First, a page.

2016-12-14


Readers of this blog know my enjoyment of craft beer, and sitting in a brewery on a Friday or Saturday night talking with my wife or a friend is certainly an appreciated enjoyment. But equally so, the coffee shop. I started my coffee dawdling while a freshman in college and its been a regular habit ever since. Has always made for a time when I can appreciate both the primary and secondary aspects of life. This past Sunday evening (when I read quite a few blogs and scroll through various tumblr accounts) I happened to come across two coffee related posts: 

Go to a coffee shop. Sit by the bar with the glass windows and look out. Look at all the people running to catch a train. All the girls with one too many shopping bags. All the couples too in love to care. Then you’ll see it — a bit of yourself in everyone. And somehow, sitting alone in a coffee shop had never felt so good." 
--unknown (via parkstepp
“Why do you like working in a coffee shop?”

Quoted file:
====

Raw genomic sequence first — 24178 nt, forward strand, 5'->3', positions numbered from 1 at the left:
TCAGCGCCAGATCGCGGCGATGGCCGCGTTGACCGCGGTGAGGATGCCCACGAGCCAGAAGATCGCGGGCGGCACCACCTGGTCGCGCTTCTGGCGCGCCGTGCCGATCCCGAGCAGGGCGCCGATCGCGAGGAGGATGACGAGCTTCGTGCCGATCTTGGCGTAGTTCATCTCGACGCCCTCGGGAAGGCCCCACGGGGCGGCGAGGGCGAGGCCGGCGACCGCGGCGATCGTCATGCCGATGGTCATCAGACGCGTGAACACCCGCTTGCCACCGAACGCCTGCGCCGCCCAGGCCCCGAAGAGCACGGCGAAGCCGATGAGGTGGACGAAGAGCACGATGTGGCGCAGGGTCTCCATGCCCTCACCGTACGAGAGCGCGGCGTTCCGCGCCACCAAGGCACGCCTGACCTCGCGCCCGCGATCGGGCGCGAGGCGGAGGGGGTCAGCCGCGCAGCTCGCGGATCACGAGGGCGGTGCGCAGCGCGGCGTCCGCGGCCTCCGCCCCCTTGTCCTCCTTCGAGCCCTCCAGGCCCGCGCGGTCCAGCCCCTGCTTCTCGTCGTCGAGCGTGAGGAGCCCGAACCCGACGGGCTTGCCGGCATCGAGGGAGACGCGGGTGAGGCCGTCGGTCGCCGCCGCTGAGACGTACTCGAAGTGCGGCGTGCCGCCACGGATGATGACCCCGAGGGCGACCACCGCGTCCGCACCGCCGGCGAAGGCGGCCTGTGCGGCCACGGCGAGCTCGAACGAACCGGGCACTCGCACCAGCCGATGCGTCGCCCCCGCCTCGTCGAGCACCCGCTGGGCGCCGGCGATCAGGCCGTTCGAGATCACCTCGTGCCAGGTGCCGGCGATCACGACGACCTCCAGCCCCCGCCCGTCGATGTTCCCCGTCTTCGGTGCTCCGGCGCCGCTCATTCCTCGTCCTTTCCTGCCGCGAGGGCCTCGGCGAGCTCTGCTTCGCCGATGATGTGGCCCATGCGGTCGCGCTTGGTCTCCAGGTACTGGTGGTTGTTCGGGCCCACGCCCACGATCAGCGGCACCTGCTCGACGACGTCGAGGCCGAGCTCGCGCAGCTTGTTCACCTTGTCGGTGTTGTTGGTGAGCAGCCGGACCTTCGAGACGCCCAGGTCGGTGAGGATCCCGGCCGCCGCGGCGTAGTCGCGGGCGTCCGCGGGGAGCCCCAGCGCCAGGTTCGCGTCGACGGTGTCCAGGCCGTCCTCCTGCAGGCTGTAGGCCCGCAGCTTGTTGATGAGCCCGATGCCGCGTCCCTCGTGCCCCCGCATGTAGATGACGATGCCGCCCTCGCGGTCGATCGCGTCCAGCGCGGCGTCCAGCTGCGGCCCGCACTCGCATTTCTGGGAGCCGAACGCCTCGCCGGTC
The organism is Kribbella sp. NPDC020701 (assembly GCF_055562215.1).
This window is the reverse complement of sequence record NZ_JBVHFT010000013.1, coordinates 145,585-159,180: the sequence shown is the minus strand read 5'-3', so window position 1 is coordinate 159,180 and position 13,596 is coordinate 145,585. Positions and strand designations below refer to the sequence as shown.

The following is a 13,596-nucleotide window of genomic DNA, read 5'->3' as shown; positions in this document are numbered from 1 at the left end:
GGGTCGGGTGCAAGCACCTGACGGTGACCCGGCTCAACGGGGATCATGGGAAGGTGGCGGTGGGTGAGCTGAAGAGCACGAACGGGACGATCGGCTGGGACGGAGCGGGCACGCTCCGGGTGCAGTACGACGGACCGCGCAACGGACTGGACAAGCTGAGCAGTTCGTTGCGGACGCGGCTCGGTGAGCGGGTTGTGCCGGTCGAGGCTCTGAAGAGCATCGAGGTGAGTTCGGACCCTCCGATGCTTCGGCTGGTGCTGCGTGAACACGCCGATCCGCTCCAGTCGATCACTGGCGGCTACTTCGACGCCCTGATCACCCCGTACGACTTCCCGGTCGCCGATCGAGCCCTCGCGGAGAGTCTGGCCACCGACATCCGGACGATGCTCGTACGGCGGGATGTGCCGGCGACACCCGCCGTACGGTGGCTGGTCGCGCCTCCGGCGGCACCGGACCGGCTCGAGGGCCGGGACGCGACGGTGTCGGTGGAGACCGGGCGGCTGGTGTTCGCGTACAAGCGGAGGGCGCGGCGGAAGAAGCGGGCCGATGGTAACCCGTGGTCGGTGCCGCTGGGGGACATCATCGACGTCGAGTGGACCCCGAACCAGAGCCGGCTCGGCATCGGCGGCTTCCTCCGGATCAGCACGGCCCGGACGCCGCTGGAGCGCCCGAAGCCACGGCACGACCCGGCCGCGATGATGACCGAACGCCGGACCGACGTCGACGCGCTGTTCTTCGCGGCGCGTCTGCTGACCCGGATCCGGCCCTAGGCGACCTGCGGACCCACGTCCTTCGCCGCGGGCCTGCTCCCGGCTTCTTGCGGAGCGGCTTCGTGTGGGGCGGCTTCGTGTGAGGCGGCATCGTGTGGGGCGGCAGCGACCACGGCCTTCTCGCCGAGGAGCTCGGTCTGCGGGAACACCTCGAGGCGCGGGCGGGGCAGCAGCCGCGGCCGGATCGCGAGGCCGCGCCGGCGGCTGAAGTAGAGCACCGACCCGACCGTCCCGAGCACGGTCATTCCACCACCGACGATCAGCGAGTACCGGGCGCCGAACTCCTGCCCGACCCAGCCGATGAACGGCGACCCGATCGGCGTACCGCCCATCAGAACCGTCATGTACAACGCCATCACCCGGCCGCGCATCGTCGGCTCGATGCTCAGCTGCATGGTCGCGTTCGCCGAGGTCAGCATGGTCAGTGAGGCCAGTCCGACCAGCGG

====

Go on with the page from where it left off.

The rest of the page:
“I like watching a line of about 3,000 people turn their mood around with a cup of coffee. They could be coming to the coffee shop for many reasons, including escaping something. It’s an environment that gets people excited, pumps blood into their minds, makes them more productive, and inspires this kind of energy that people want to use for the rest of their day. 
“I like the flavor of a really vibrant and yet smooth cup of coffee and the ambience of a coffee shop with Ella Fitzgerald and Louis Armstrong doing their duet in the background. You can look outside the windows and sometimes catch the rays of sunrise. 
“A lot goes into why I love coffee shops and why I chose to work in one. If I had to do a mundane job, it would be at a coffee shop. I’d like to instill the idea that, at least for those parts of my day when I’m drifting out and zoning out from the everyday banalities that go on, I can look at some person who is sitting quietly with their cup of coffee across the café and relate to how they are going through an almost spiritual experience in the way they taste their coffee, their emotions, what fragile state they may be in, and why they are at my coffee shop. 
It’s the beauty and solitude of a person alone.”   
--from Portraits of America


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